How do you make an effective social media news release, or SMNR? @shelholtz , founder of Holtz Communications + Technology, shares his dos and donts for making SMNRs that get attention.
It’s always important to remember to create ‘content objects’ that people will want to share and talk about. As a communicator, it’s your job to push that content out there to your audience. It’s also crucial to remember that the SMNR doesn’t have to be–and shouldn’t be–a stand-alone effort. Make sure that the traditional news release is part of you SMNR.
1)Have others tell your story through content marketing
2)Accommodate online capabilities
3)Let publishers cherry-pick bits and pieces – or as I like to call it, don’t be ‘precious’ about your content. Let them use what they want. As Holtz says, ‘it’s still your content’
4)Use tags – make it easy for the reporter or blogger to find you
5)Use links to social media sites like Facebook, Twitter etc to encourage sharing on your press release and expose more people to it through sharing
Myths about SMNR
1)SMNRs are a “meatball sunday,” or two things that shouldn’t go together. That phrase courtesy of Seth Godin. Busted: They do go together quite well. Social media is another form of communications
2)SMNRs don’t work because they’re not optimized for SEO. Busted: They can be easily optimized for search.
3)Producing SMNRs is too time-consuming. Busted: You have the time!
4)The format is too rigid and confining. Busted: You can make it look any way you want. There aren’t hard and fast rules you must follow
5)There’s no evidence that SMNRs produce any benefit. Busted: Holtz quotes a Cision/GWU study that talks about how social media can actually do very well as a venue for news releases. RealWire also found that the reach of a social media news release expands on the reach of a traditional release.
Have you ever had that pit-in-your-stomach feeling that makes you a bit uncomfortable? @carlosdominguez, SVP at Cisco Systems, suggests that you shake things up.
Why? Because you can’t expect the world to stand still for you. You can either embrace change or be left behind. Cisco’s CEO shares some interesting stats on change:
- “40 percent of Fortune 500 companies will no longer be here in 10 years.”
- “More people return home for their cell phone than their wallet.”
- “If you work in Web programming, online marketing, etc. Your roles didn’t exist 20 years ago.”
One of the values you can bring is understanding the challenges your CEOs are facing. “There has been a role reversal,” says Dominguez, “consumers are now driving the innovation circle.” Another important way to embrace change is understanding that it’s no longer about who you know, but what you know. Do you have great ideas? You have the ability to share it via social media. How powerful is that?
Dominguez shared a charming story about a 21-month old iPad user who is so used to using iPads that they tried to control the TV in a similar way. Break out the Windex! But what does this say about technology? How do you teach people to interact with these devices? Even children are unknowingly developing with the changes. Are you? Is your company?
We think most of our audience will agree when Dominguez says not allowing use of social media at work is “really, really dumb.” Why? Because it can do so much for your business. Dominguez shares that organizations are experiencing change and more complexity. “Today’s complexity is only expected to rise and more than half of CEOs doubt their ability to manage it,” says Dominguez. So how do you work with these changes and this rise in complexity? Creativity. Social media is a creative way to reach and understand your audience.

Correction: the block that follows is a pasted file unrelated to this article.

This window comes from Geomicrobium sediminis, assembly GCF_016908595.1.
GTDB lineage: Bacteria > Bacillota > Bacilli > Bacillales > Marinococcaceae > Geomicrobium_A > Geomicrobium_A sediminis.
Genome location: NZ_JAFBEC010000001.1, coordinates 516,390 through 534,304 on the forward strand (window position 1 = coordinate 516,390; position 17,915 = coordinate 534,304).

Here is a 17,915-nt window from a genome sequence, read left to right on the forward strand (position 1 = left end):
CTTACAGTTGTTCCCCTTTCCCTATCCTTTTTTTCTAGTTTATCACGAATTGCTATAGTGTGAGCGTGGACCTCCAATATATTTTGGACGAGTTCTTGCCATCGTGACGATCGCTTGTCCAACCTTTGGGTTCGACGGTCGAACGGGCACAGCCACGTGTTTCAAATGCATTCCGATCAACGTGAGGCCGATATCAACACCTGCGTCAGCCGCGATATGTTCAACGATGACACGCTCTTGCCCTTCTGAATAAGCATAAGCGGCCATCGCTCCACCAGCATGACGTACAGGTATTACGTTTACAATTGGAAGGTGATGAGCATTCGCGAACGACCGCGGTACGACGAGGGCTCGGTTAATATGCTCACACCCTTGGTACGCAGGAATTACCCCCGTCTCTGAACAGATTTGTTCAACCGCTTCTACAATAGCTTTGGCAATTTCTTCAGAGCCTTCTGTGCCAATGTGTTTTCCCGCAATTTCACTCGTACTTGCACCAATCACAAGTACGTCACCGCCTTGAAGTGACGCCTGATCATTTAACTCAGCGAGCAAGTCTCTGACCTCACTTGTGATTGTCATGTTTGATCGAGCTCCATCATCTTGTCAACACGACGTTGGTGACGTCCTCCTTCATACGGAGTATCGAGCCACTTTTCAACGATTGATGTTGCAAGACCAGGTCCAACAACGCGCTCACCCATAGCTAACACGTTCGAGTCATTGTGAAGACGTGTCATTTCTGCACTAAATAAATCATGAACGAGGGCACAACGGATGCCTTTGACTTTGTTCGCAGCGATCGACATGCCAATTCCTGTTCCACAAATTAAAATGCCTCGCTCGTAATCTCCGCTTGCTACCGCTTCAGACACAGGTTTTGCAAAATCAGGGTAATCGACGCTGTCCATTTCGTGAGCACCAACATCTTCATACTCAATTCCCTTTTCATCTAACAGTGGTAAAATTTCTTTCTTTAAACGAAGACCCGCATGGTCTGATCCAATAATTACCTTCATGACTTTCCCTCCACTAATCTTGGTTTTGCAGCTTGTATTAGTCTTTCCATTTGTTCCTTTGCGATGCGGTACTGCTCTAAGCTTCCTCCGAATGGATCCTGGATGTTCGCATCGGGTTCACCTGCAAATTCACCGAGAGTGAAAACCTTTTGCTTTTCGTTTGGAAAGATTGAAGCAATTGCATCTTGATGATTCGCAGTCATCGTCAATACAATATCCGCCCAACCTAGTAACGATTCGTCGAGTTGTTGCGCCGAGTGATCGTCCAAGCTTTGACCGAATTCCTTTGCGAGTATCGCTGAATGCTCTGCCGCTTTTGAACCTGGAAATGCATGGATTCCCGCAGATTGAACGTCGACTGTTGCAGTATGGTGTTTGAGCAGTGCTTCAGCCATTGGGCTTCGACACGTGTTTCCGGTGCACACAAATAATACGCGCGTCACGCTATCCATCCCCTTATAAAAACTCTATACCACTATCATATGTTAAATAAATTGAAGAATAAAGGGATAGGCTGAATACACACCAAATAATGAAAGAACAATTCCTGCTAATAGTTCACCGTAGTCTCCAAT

And a quote to keep in your back pocket from Gary Hamel: “Incumbents typically lose out to upstarts who are unencumbered by the past. They become laggards overnight.”
Try this exercise to see how your company is dealing with change:
What do you think the companies of tomorrow are going to have?
Does your company have these qualities?
1) Email, don’t use Twitter DM (direct messages), to connect with media
It looks presumptuous and pushy to DM your pitches. Matt shares that he prefers email for this. He also emphasizes being on target with your email pitches. Don’t blind pitch! Matt mentioned that there’s an agency—and he withholds the name—that his company has actually blocked. You don’t want to be that company!
2) “The line between being a resource and being annoying can be razor thin”
Always remember this when pitching. Be insightful. Be interesting. Be relevant.
3) If you haven’t done your homework, don’t press send!
CBS will ignore it! Matt says he always remembers people who call him, for good and bad reasons. Make that human connection but be the good call.
4) Participate and interact
Once you listen and learn, then jump in. There are so many resources out there. Watch what’s being done on social media and then take the leap.
Matt emphasizes the importance of being an active member of the conversation constantly—not just when you have a sales pitch.
5) Don’t be a spammer!
Social media is a “spam petri dish.” Journalists are under a lot of pressure for time. He says he doesn’t want to see links unless it’s VERY relevant. Make it easy for them and don’t send four page press releases.
Hot tips: Matt suggests the following resources
- MuckRack.com (directory)
- News Outlet Twitter Lists (i.e. @CBSNews/lists)
- WeFollow.com (News and Producers lists)